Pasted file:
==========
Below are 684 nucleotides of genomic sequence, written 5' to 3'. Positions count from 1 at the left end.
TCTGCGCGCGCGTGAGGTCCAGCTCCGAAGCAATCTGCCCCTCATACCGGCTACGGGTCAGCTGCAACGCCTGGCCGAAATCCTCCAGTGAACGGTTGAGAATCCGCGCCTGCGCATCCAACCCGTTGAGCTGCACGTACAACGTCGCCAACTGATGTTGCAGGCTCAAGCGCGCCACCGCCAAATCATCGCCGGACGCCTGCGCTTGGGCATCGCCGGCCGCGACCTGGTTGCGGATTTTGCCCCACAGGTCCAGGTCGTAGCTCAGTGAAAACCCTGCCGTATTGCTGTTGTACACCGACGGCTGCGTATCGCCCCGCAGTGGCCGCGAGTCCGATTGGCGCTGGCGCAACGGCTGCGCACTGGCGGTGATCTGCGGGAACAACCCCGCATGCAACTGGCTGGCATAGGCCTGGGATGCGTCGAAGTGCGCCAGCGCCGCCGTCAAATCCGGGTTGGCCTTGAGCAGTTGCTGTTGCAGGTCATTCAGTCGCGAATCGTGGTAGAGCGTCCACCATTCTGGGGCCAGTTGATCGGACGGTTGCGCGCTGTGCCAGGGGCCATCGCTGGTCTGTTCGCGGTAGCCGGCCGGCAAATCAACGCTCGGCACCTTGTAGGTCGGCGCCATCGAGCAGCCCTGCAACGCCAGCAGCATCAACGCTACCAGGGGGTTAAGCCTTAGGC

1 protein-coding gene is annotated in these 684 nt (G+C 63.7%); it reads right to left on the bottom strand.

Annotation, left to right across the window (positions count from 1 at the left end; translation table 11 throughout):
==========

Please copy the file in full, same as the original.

Below are 684 nucleotides of genomic sequence, written 5' to 3'. Positions count from 1 at the left end.
TCTGCGCGCGCGTGAGGTCCAGCTCCGAAGCAATCTGCCCCTCATACCGGCTACGGGTCAGCTGCAACGCCTGGCCGAAATCCTCCAGTGAACGGTTGAGAATCCGCGCCTGCGCATCCAACCCGTTGAGCTGCACGTACAACGTCGCCAACTGATGTTGCAGGCTCAAGCGCGCCACCGCCAAATCATCGCCGGACGCCTGCGCTTGGGCATCGCCGGCCGCGACCTGGTTGCGGATTTTGCCCCACAGGTCCAGGTCGTAGCTCAGTGAAAACCCTGCCGTATTGCTGTTGTACACCGACGGCTGCGTATCGCCCCGCAGTGGCCGCGAGTCCGATTGGCGCTGGCGCAACGGCTGCGCACTGGCGGTGATCTGCGGGAACAACCCCGCATGCAACTGGCTGGCATAGGCCTGGGATGCGTCGAAGTGCGCCAGCGCCGCCGTCAAATCCGGGTTGGCCTTGAGCAGTTGCTGTTGCAGGTCATTCAGTCGCGAATCGTGGTAGAGCGTCCACCATTCTGGGGCCAGTTGATCGGACGGTTGCGCGCTGTGCCAGGGGCCATCGCTGGTCTGTTCGCGGTAGCCGGCCGGCAAATCAACGCTCGGCACCTTGTAGGTCGGCGCCATCGAGCAGCCCTGCAACGCCAGCAGCATCAACGCTACCAGGGGGTTAAGCCTTAGGC

1 protein-coding gene is annotated in these 684 nt (G+C 63.7%); it reads right to left on the bottom strand.

Annotation, left to right across the window (positions count from 1 at the left end; translation table 11 throughout):